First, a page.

Article: STAT5 as a molecular regulator of proliferation, differentiation and apoptosis in hematopoietic cells.[show abstract] [hide abstract]
ABSTRACT: Signal transducers and activators of transcription (STATs) play key roles in growth factor-mediated intracellular signal transduction. In the present study using a constitutively active STAT5 mutant, we show that STAT5 has pleiotropic functions regulating cell proliferation, differentiation and apoptosis in an IL-3-dependent Ba/F3 cell line. The mutant STAT5 possessed constitutive tyrosine phosphorylation and DNA binding activity, induced expression of bcl-xL and pim-1 in the absence of IL-3 in Ba/F3 cells, and rendered Ba/F3 cells factor-independent. Unexpectedly, IL-3 treatment of the factor-independent Ba/F3 cells expressing the constitutively active STAT5 resulted in apoptosis within 24 h, or differentiation followed by cell death. In these cells, mRNA expression of growth inhibitory genes downstream of STAT5 such as CIS, JAB/SOCS-1/SSI-1, and p21(WAF1/Cip1) was highly induced, correlating with prolonged hyper-phosphorylation of the mutant STAT5 after IL-3 stimulation. Of the STAT5-regulated genes, we found that constitutive expression of JAB/SOCS-1/SSI-1 was sufficient to induce apoptosis of Ba/F3 cells, while p21(WAF1/Cip1) could induce differentiation of these cells. In contrast, constitutive expression of pim-1 was sufficient to induce IL-3-independent growth of Ba/F3 cells. These findings suggest that a single transcription factor regulates cell fate by varying the intensity and duration of the expression of a set of target genes.The EMBO Journal 10/1999; 18(17):4754-65. · 9.20 Impact Factor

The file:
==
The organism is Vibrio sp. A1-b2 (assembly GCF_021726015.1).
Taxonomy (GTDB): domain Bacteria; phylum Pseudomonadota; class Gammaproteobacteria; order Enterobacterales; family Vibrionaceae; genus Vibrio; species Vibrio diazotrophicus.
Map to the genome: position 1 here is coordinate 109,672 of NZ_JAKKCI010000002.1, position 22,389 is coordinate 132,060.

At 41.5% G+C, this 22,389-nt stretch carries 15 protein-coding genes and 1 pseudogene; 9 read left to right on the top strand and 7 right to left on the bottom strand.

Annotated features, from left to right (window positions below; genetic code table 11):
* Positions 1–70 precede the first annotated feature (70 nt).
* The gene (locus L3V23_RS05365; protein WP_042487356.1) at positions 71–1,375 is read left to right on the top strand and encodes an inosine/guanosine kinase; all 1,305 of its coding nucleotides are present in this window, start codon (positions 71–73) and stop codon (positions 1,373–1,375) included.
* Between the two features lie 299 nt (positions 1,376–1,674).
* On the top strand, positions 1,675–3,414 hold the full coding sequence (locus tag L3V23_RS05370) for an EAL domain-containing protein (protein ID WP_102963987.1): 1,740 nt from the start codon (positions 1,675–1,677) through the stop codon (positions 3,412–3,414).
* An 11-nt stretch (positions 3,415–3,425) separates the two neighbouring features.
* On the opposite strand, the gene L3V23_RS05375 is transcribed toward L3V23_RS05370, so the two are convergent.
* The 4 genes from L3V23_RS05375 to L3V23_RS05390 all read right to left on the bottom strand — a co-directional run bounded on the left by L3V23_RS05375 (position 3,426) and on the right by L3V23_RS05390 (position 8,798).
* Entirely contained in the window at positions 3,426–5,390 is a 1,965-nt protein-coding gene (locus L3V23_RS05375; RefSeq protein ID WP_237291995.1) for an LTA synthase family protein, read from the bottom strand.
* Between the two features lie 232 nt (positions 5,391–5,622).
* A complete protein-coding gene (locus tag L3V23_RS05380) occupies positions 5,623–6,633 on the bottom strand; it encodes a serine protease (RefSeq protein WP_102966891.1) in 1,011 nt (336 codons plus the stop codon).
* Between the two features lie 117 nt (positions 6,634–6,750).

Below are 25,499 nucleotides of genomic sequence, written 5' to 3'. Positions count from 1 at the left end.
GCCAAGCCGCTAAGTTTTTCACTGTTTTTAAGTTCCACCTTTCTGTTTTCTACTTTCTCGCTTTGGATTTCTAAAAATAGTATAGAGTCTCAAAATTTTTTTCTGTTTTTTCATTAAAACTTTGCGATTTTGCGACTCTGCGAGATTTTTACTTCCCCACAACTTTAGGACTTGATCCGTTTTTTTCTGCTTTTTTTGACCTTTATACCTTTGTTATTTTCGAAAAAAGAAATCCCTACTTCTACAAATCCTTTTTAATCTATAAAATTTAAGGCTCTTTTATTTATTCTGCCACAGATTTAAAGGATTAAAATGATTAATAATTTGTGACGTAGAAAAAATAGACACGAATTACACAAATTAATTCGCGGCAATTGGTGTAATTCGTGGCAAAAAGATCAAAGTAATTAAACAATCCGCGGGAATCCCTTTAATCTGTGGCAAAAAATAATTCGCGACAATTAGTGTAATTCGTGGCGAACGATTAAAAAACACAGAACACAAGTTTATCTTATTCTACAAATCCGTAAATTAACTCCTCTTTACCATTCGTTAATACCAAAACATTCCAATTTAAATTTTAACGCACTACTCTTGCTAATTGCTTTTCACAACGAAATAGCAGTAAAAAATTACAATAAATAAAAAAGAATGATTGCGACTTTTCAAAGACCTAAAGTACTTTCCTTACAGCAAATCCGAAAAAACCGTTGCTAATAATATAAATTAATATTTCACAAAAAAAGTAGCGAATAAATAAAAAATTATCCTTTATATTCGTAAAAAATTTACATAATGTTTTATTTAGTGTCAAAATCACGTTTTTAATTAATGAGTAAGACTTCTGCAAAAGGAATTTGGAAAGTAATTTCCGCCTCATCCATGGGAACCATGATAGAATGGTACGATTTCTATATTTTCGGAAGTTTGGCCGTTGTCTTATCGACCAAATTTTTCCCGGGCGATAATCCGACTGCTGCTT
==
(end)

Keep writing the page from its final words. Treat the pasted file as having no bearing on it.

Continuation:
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ABSTRACT: The signaling systems of Notch and bone morphogenetic protein (BMP) are highly conserved from flies to mammals and have been shown to be important in the development of multiple organs. For instance, in the fate determination of mouse neuroepithelial cells, Notch signaling plays a role in keeping the progenitors from differentiating into neurons. BMP is also known to inhibit neuronal differentiation. In this paper, we show that BMP2 enhances Notch-induced transcriptional activation of Hes-5 and Hesr-1 in mouse neuroepithelial cells. BMP2 stimulation, in addition to the introduction of the intracellular domain of Notch (NIC), resulted in enhanced activation of the Hes-5 gene promoter. RBP-Jkappa binding to its target sequence is important not only for Notch signaling, but also for BMP2 signaling, to activate the Hes-5 gene promoter. Smad1, a Smad species that is activated by BMP2, barely interacted with NIC, but did form a complex with NIC in the simultaneous presence of the coactivators P/CAF and p300. Recruitment of p300 to the NIC-containing complex was facilitated by activated Smad1, which is suggested to contribute to BMP2-mediated enhancement of Notch-induced Hes-5 expression. These data suggest a novel functional cooperation between Notch signaling and BMP signaling.Nucleic Acids Research 11/2003; 31(19):5723-31. · 8.03 Impact Factor